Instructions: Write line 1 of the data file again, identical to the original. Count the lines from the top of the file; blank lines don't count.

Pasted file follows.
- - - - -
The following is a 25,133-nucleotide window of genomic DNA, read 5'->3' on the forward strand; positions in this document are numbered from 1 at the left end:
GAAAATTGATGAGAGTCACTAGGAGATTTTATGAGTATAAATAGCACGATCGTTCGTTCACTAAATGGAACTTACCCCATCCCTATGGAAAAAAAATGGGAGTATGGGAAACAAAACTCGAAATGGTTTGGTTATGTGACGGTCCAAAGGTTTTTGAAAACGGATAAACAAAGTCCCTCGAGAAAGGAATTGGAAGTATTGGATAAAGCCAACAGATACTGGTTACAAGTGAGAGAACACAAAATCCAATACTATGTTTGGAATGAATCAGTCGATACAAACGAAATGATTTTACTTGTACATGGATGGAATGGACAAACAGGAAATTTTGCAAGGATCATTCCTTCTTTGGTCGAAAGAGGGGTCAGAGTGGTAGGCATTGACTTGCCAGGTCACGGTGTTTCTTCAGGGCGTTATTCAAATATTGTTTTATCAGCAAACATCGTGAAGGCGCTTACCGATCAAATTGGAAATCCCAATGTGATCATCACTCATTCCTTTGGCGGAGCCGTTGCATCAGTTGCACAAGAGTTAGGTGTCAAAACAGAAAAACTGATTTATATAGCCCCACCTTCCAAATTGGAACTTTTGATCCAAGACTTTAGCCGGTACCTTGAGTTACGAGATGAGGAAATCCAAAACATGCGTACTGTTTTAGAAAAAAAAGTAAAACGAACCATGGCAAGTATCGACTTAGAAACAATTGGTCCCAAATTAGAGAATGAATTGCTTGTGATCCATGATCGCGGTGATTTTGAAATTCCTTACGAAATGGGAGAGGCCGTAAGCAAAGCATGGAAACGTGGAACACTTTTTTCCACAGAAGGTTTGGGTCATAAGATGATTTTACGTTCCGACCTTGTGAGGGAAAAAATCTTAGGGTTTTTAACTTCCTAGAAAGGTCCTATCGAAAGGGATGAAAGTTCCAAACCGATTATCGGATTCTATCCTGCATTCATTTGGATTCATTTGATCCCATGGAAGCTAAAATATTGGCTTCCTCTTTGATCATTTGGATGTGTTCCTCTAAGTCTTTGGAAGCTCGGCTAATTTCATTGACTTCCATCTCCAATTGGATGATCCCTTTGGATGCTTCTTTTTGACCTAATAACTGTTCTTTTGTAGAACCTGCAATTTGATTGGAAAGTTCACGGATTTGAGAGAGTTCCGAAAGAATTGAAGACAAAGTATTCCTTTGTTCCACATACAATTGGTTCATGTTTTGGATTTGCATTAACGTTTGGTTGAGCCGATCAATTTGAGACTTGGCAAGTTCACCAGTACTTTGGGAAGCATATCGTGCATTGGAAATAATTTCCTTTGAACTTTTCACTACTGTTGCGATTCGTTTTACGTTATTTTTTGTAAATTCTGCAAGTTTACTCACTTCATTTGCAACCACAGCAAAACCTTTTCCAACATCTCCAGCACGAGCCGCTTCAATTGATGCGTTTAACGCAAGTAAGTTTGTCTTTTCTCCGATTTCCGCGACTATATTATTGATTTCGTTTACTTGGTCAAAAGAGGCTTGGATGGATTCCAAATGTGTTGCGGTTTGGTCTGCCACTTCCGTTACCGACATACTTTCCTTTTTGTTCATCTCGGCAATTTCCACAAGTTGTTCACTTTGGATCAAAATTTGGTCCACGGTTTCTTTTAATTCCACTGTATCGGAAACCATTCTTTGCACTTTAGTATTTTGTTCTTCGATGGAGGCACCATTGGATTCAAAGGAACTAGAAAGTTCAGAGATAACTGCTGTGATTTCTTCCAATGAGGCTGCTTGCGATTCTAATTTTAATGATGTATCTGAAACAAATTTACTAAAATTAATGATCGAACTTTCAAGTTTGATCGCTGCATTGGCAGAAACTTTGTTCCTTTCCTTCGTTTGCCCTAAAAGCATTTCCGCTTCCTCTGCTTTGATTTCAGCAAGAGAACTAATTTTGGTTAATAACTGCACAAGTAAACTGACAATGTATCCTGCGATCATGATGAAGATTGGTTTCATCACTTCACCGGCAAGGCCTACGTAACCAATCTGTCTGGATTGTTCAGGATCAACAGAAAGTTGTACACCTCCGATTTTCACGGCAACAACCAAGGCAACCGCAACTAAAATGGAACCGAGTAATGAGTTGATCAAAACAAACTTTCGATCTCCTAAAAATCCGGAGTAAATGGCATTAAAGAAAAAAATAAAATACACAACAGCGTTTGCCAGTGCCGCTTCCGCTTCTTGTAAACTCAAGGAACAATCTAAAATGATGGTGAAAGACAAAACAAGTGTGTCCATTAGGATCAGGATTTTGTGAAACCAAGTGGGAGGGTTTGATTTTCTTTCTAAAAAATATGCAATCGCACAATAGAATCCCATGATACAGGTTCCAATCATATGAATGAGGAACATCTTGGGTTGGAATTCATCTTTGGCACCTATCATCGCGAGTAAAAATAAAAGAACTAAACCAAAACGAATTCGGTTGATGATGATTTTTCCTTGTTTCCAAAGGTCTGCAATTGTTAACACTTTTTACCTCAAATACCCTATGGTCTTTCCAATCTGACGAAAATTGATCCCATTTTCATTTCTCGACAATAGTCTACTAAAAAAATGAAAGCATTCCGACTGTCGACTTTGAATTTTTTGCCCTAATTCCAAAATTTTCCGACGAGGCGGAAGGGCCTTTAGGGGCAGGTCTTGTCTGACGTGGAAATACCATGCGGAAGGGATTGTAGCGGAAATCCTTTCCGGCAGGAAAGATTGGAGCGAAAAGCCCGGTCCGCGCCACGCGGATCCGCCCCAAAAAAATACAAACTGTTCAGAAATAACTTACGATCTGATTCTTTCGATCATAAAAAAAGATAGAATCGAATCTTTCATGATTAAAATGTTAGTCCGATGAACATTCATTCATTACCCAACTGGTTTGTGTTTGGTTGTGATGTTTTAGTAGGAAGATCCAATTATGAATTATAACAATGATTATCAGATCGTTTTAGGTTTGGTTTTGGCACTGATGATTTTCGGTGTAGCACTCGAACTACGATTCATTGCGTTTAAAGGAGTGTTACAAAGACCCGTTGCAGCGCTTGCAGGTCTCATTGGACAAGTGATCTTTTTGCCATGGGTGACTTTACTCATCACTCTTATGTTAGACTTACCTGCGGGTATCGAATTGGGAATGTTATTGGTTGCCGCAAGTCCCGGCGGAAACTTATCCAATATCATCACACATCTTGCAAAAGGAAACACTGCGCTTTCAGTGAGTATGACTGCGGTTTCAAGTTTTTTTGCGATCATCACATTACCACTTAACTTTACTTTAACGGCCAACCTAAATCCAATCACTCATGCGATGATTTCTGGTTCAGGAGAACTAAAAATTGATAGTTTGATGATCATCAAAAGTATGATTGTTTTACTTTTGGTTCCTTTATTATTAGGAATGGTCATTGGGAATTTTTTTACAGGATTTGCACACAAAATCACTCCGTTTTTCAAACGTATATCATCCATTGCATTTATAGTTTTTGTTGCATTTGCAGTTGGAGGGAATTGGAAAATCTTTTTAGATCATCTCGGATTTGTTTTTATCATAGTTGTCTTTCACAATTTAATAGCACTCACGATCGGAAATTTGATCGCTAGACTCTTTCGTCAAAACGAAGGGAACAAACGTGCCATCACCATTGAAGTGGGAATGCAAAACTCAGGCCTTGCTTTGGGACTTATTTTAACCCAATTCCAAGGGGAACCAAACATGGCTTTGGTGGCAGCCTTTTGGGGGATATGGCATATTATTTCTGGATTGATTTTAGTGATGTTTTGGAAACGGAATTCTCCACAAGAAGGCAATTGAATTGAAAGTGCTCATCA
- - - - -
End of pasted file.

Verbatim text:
The following is a 25,133-nucleotide window of genomic DNA, read 5'->3' on the forward strand; positions in this document are numbered from 1 at the left end: